WILLIAMS IS JOINED by videographer and friend Greg Gray following the IUN performance.
Let me talk about my city, and then tell you about two brothers that merit attention; two Black men of honor.
There are certain times during the career of a journalist, an artist, an educator, an activist when the moment seems right to seize personal privilege to express some thoughts from a personal perspective with universal implications—if you know what I mean.
As we returned the play BEING BLACK to Gary for a second performance in as many months, this one being the Dr. Martin Luther King holiday commemorative at Indiana University Northwest in Gary, we once again enjoyed an enthusiastic reception and heartwarming hospitality that is uniquely G.I.
That never surprises me, though I never take it for granted. It is a blessing to call such a warm, significant and compassionate city as Gary my hometown. Often, I confound those from larger cities with my undying love for people, places and things that poured into my life in such a mighty way.
Too many non-residents believe only what they have “heard” or point to the admitted state of current shortcomings that give no hint of our rich history and legacy. And they don’t realize that no price tag can be placed on dignity, strength, integrity and the indomitable spirit of those who have endured the best times and the worst. The word is character.
Now for the brothers I want to spotlight. The first is Tijideen Rowley, the director of BEING BLACK for all of its 12 performances. T.J., as friends and colleagues call him, is a devout family man, filmmaker, drama teacher in Indianapolis, writer, producer and director. He has produced his wife’s first music CD and video. His wealth of talent is laudable.
But his leadership skills, faith and integrity even surpass that professional mark. There are eight characters in the play BEING BLACK. Because of conflicts, only one of the original cast members was available for Gary shows at the Glen and IUN. No problem for the genius of T.J. He simply recast the seven needed roles and produced a pair of performances that exceeded any of the past. Wow!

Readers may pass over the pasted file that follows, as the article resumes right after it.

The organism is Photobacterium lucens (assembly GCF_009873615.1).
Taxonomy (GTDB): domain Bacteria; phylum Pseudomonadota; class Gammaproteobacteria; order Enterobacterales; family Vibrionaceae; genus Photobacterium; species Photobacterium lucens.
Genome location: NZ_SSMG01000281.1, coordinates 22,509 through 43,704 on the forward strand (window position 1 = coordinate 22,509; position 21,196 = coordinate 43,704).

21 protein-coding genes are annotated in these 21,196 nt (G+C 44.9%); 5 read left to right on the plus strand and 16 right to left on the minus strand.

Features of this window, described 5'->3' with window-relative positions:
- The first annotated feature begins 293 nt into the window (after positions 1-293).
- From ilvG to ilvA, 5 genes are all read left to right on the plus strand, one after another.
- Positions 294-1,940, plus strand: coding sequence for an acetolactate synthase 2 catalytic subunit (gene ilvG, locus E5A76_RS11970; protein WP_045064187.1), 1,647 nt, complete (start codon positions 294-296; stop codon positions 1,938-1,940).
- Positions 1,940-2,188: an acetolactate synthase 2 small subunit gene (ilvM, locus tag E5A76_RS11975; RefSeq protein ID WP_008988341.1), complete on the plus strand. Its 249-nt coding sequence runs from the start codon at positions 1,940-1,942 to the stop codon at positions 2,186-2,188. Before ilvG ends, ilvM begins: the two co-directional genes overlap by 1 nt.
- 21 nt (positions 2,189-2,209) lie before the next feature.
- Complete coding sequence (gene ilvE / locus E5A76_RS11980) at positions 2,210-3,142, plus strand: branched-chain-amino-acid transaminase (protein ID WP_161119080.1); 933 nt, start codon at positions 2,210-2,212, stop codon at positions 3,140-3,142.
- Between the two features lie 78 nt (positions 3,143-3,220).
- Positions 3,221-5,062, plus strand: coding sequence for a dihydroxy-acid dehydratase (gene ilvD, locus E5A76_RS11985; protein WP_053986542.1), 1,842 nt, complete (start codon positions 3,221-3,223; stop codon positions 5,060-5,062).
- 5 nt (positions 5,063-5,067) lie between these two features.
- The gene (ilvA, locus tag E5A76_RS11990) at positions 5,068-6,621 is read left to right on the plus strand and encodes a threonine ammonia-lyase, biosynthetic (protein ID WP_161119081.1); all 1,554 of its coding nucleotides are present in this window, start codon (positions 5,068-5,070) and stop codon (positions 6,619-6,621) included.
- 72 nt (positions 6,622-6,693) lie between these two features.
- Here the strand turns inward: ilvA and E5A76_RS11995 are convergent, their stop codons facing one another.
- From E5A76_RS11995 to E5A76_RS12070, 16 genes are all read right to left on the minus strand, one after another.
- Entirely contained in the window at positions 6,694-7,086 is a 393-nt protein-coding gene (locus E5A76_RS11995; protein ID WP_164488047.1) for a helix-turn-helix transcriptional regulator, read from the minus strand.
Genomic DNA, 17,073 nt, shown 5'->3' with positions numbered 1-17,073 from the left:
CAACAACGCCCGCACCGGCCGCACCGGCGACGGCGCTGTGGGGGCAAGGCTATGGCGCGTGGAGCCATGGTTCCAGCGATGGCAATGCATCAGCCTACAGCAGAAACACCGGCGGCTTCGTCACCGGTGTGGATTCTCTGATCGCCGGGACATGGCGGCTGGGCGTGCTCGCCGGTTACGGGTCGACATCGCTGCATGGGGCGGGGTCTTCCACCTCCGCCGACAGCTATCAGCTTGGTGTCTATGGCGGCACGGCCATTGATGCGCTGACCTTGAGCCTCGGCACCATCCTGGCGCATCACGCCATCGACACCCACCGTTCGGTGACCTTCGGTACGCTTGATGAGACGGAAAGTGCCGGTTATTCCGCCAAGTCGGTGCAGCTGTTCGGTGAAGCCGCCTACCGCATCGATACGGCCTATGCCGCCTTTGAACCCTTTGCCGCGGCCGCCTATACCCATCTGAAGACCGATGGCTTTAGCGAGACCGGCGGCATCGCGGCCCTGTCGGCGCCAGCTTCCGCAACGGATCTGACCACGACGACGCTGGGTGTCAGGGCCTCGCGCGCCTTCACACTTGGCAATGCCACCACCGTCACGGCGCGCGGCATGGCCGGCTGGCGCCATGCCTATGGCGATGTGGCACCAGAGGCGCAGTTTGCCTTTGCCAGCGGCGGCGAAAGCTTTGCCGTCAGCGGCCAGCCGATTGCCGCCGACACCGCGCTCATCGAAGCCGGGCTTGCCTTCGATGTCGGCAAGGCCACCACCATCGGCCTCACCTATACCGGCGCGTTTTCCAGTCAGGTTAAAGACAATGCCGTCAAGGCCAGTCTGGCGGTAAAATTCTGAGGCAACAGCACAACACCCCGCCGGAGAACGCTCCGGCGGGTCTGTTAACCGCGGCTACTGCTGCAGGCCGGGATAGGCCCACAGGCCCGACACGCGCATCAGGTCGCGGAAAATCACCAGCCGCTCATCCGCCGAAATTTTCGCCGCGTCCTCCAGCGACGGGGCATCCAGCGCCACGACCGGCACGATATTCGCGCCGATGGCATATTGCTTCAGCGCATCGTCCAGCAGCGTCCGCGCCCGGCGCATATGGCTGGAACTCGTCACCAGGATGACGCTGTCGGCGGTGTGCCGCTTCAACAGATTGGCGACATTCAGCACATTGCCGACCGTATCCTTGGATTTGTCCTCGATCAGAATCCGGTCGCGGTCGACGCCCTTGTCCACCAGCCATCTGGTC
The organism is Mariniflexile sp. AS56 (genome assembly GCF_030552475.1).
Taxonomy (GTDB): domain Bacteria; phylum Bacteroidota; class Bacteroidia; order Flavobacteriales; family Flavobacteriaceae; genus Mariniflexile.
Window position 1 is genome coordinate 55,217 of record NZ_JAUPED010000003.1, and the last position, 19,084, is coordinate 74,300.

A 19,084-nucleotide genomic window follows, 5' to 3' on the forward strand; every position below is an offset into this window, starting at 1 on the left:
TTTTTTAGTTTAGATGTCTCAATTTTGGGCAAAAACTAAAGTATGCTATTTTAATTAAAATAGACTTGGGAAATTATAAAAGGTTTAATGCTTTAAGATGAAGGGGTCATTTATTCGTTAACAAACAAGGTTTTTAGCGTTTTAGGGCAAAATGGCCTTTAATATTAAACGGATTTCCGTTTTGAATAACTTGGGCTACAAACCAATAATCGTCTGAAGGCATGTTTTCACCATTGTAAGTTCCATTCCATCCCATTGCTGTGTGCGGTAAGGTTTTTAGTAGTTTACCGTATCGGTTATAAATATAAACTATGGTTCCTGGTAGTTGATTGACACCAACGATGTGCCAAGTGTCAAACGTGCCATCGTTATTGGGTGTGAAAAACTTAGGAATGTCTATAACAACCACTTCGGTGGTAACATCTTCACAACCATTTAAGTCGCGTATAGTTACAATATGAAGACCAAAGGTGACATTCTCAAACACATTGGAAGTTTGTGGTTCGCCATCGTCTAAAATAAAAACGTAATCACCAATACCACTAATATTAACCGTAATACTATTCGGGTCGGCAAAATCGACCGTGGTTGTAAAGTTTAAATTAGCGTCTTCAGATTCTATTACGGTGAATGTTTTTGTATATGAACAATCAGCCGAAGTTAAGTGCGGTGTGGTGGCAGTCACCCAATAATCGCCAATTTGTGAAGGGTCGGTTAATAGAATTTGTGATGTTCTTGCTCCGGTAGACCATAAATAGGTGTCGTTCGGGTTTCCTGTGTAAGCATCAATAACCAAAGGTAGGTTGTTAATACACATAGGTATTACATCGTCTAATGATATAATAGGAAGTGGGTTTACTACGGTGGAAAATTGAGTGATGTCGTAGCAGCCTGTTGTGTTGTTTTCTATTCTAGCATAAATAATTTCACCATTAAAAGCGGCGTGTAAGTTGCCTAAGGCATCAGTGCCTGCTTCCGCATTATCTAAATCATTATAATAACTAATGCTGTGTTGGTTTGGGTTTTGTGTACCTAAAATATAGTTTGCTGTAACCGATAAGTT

The second brother is Greg Gray—a videographer and friend. You know him for his Dopeliven Productions that have impressed television and social media audiences throughout the region and the Midwest. In December, Greg committed to videotape the MLK Day performance of BEING BLACK. In the ensuing weeks, he got a movie shooting gig in Atlanta.
Most would have bowed out apologetically, and we would have understood. Greg wasn’t having it. He told those on the movie set in ATL he had given his word to videotape (and to a brother of distinction like Greg, that’s everything). So he called and told me he was taking a “red eye” flight the morning of the production. He got there, did the shoot at IUN, then jumped on the next flight back to Atlanta. Wow!
We spend too much time as Black people responding to the ignorance of those who have no idea and even less concern for who we are. That’s why I take this and every opportunity to draw attention to Black men, women, boys and girls whose lives are exemplary of the highest standards of humanity; simply living with no expectation of praise or recognition.
In a previous column, I suggested that we revise our approach to Black History to not only honoring our proud legacy but to giving what I call “heartbeat props” to the living, men and women who effortlessly rise to the level of role models—who individuals and children would do well to emulate.
I submit to you that TIJIDEEN ROWLEY and GREG GRAY are two men worthy of such distinction. Godspeed to both!
CIRCLE CITY CONNECTION by Vernon A. Williams is a series of essays on myriad topics that include social issues, human interest, entertainment and profiles of difference-makers who are forging change in a constantly evolving society. Williams is a 40-year veteran journalist based in Indianapolis, IN – commonly referred to as The Circle City. Send comments or questions to: vernonawilliam[email protected].